“A lot of great ideas get stuck in the garage since there is often no money and/or personnel to back the idea,” he says. “A major component for the success and ongoing sustainability of Beale Street Audio is that the company is backed not only by a company with the proper resources, but also one that understands the audio business. It is rare when a real technology such as Sonic Vortex comes along that is not smoke and mirrors.

“Ask yourself how many differentiating speaker technologies or features have been released in the past 20 plus years? The pivoting tweeter, the edgeless grill? Sonic Vortex is a game changer that provides a tangible improvement in performance and provides real value.”

At the 2014 CEDIA Expo, the Tenn.-based speaker company Beale Street Audio will give away a Gibson ES-335 guitar to one lucky attendee. Famous players, including “Mr 335” Larry Carlton are famous for their devotion to one of Gibson’s most popular instruments. 



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  About the Author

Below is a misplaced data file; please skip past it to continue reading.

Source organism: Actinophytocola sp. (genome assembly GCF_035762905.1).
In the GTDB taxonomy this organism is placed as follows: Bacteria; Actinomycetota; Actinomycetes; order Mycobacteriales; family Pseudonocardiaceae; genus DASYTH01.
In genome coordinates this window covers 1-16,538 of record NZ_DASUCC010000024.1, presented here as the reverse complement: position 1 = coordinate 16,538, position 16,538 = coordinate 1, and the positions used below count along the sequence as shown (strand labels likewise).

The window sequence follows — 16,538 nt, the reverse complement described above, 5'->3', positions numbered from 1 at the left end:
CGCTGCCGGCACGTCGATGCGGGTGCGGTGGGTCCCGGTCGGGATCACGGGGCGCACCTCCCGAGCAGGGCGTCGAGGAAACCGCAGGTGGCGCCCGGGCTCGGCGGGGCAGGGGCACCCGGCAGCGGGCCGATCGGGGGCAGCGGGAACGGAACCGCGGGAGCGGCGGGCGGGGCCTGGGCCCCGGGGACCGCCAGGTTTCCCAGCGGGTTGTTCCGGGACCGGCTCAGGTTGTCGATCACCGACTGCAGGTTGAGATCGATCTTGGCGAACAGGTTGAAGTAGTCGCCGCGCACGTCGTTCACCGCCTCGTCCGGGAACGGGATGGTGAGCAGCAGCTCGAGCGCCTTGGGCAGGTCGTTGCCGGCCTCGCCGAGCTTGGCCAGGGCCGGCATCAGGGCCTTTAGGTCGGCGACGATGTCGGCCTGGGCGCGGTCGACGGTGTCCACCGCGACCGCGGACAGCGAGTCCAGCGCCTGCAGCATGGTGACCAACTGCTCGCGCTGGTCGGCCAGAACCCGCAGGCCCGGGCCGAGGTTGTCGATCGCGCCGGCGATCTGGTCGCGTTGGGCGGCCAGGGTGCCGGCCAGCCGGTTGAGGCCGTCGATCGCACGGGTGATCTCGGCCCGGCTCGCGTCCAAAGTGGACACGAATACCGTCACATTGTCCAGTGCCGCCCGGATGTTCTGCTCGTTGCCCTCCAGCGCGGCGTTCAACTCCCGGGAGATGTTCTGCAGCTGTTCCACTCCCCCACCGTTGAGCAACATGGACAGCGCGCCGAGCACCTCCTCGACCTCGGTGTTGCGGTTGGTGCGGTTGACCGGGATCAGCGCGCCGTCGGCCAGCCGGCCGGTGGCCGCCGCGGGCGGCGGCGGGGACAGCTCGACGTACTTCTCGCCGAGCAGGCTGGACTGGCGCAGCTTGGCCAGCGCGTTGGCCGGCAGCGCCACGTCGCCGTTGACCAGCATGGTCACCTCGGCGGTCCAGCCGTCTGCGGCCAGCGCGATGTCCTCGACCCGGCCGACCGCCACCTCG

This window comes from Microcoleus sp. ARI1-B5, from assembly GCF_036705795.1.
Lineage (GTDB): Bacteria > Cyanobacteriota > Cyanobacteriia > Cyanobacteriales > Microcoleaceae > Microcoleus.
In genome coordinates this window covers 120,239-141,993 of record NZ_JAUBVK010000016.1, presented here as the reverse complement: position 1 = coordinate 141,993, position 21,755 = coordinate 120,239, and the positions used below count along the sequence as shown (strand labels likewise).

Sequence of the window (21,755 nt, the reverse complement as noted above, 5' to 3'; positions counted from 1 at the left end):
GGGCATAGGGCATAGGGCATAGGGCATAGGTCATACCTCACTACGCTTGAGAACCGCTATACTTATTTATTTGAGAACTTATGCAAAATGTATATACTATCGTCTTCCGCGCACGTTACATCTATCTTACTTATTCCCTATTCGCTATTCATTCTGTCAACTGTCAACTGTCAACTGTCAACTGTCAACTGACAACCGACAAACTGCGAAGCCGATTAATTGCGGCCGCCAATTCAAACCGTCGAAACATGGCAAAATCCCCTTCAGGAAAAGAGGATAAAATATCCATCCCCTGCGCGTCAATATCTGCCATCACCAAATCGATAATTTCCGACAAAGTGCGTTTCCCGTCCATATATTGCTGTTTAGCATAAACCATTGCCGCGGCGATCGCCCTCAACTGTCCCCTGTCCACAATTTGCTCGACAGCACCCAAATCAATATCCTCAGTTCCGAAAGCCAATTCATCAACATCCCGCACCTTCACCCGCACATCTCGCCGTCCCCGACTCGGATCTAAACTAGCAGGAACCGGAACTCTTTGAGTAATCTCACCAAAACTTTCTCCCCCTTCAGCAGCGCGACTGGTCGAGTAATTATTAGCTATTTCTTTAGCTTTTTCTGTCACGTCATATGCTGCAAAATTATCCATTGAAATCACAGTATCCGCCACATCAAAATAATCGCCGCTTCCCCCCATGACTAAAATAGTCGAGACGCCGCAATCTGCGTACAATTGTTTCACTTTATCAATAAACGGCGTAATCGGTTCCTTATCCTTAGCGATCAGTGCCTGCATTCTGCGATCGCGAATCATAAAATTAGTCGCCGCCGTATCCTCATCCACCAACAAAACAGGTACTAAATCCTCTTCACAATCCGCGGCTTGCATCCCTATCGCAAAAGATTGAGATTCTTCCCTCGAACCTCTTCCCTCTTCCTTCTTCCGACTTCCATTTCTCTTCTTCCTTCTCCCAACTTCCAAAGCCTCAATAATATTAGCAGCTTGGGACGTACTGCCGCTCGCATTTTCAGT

Bob is an audio enthusiast who has written about consumer electronics for various publications within Massachusetts before joining the staff of CE Pro in 2000. Bob is THX Level I certified, and he's also taken classes from the Imaging Science Foundation (ISF) and Home Acoustics Alliance (HAA). Bob also serves as the technology editor for CE Pro's sister publication Commercial Integrator. In addition, he's studied guitar and music theory at Sarrin Music Studios in Wakefield, Mass., and he also studies Kyokushin karate at 5 Dragons in Haverhill, Mass. Have a suggestion or a topic you want to read more about? Email Robert at robert.archer@emeraldexpo.com

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  Article Topics